NSA to bug Huawei firmware to spy on potential targets
Huawei Technologies' volatile relationship with the U.S. government has taken an interesting twist. Two years ago, Huawei turned its focus to growing its European customer base after being hampered by security concerns in the United States (see Huawei focuses on EU after U.S. congressional grilling). This time, rather than being accused as a spy for the Chinese government yet again, Huawei is reportedly the target of hacking by the National Security Agency (NSA).
During the course of a project code-named "Shotgiant," the NSA penetrated the corporate networks of Huawei so completely that U.S. officials were able to read email from the company's CEO, download sensitive documents on more than 1,400 large Huawei customers, as well as technical data on current products and those still in development, according to documents released by former NSA contractor Edward Snowden to Der Spiegel and The New York Times.
"We currently have good access and so much data that we don't know what to do with it," according to one NSA report from 2010 quoted in Der Spiegel.
Rather than stop at simply collecting more information than it could process, however, a NSA special-operations unit bored into the company's technical data, eventually compromising servers holding source code for the firmware that runs the routers and switches Huawei builds for large corporations and telecommunications companies.
The goal was to build secret backdoors or security flaws into the source code, which Huawei would then build into its own products and distribute to a customer base so large that Huawei boasts that its products connect a third of the world's population.
"Many of our targets communicate over Huawei-produced products," according to one of those reports. "We want to make sure that we know how to exploit these products," in order to "gain access to networks of interest," according to the document.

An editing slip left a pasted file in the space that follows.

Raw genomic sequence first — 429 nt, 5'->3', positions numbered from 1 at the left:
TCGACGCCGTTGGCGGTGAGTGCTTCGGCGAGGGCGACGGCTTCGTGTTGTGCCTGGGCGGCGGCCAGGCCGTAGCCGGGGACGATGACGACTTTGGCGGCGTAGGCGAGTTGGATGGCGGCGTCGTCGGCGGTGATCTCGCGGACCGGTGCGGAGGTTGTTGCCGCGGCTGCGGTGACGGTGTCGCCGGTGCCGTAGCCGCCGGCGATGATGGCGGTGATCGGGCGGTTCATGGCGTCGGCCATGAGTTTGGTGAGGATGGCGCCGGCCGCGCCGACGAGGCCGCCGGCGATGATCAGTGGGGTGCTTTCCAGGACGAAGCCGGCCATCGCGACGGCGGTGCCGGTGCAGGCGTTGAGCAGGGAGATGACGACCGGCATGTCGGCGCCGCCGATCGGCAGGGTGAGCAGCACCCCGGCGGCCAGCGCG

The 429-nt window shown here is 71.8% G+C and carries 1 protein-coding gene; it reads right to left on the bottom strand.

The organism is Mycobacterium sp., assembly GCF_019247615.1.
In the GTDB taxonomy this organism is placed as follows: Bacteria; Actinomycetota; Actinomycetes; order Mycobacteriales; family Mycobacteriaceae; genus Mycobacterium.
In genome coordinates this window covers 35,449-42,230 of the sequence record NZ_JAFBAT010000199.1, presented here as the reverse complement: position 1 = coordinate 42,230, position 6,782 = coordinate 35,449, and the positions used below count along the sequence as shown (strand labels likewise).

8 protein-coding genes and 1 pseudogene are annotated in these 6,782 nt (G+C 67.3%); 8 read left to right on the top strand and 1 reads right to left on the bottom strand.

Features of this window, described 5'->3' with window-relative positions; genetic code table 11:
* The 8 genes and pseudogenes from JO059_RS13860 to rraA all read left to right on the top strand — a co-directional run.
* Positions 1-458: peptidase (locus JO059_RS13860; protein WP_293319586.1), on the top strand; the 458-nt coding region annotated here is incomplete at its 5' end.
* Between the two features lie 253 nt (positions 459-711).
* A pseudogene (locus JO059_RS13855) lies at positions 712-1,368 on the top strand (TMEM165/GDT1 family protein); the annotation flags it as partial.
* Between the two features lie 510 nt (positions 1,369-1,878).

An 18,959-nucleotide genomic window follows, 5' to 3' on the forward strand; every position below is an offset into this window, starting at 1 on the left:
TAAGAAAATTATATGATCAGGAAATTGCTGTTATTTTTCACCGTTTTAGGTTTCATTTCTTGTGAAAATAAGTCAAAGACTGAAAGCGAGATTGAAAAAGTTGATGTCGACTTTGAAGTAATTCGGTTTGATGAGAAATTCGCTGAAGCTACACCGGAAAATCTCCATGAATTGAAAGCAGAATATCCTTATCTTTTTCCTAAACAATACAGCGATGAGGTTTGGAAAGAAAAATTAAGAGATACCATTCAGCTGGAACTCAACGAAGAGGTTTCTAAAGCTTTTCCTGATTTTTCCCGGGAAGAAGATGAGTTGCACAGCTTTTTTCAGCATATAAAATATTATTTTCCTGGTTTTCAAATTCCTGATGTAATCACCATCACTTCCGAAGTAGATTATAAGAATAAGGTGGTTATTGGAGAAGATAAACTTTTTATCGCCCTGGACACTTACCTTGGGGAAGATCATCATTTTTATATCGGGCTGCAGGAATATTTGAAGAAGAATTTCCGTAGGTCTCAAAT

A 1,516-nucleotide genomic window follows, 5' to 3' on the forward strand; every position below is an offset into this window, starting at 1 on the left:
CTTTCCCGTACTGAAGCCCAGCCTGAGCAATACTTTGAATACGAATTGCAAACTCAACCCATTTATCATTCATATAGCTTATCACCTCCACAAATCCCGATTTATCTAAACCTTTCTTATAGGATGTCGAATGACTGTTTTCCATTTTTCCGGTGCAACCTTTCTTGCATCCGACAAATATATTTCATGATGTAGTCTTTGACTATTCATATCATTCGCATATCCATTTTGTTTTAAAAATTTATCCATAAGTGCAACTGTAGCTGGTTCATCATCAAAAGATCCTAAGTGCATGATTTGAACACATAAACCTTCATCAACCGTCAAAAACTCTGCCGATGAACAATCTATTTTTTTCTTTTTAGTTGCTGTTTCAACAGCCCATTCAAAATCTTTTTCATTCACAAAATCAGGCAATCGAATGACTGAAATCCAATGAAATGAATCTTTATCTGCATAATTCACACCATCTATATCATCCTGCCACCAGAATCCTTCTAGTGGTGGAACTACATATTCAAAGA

An ongoing operation
Rather than being an anomaly, the plan to bug Huawei firmware fit neatly into an apparently ongoing NSA effort to magnify the impact of its efforts by installing bugs and backdoors into the firmware of commercial technology products to be distributed by oblivious technology vendors and sold to potential targets with no indication the NSA had ever been involved. Previously released documents report similar efforts to compromise products from Western Digital, Seagate, Maxtor, Samsung, and other, mostly U.S.-based companies.
The NSA unit involved—the Office of Tailored Access Operations (TAO), which is based in Ft. Meade, Md.—is a cadre of encryption and penetration specialists who can be called into action like a special-forces strike team to penetrate high-value targets with unusually tough security, according to Der Spiegel. A TAO sub-group known as ANT builds circuit boards disguised as USB devices or other, more subtle camouflage, which can be implanted in targeted servers and secretly broadcast everything they do to nearby NSA relay stations.
ANT has also developed bits of malware collectively referred to as "Persistence" that is designed to penetrate and install its payload in the BIOS of PCs, servers, and the firmware of routers or other networking equipment. Once installed, the payloads become part of the core operating code of the device in which they're implanted, and are reinstalled on motherboards or hard drives even after previous versions of the firmware and operating systems have been wiped and replaced, according to Der Spiegel, which got a look at the TAO catalogue of attack devices courtesy of Snowden.
Specifics remain elusive
There is no information available on the specific techniques the NSA used to attack either the Huawei servers or source code. The catalogue and many other reports released by Snowden were from the same period as the NSA's attacks on Huawei, making it likely the exploits and tactics used were similar to those in the Snowden documents.
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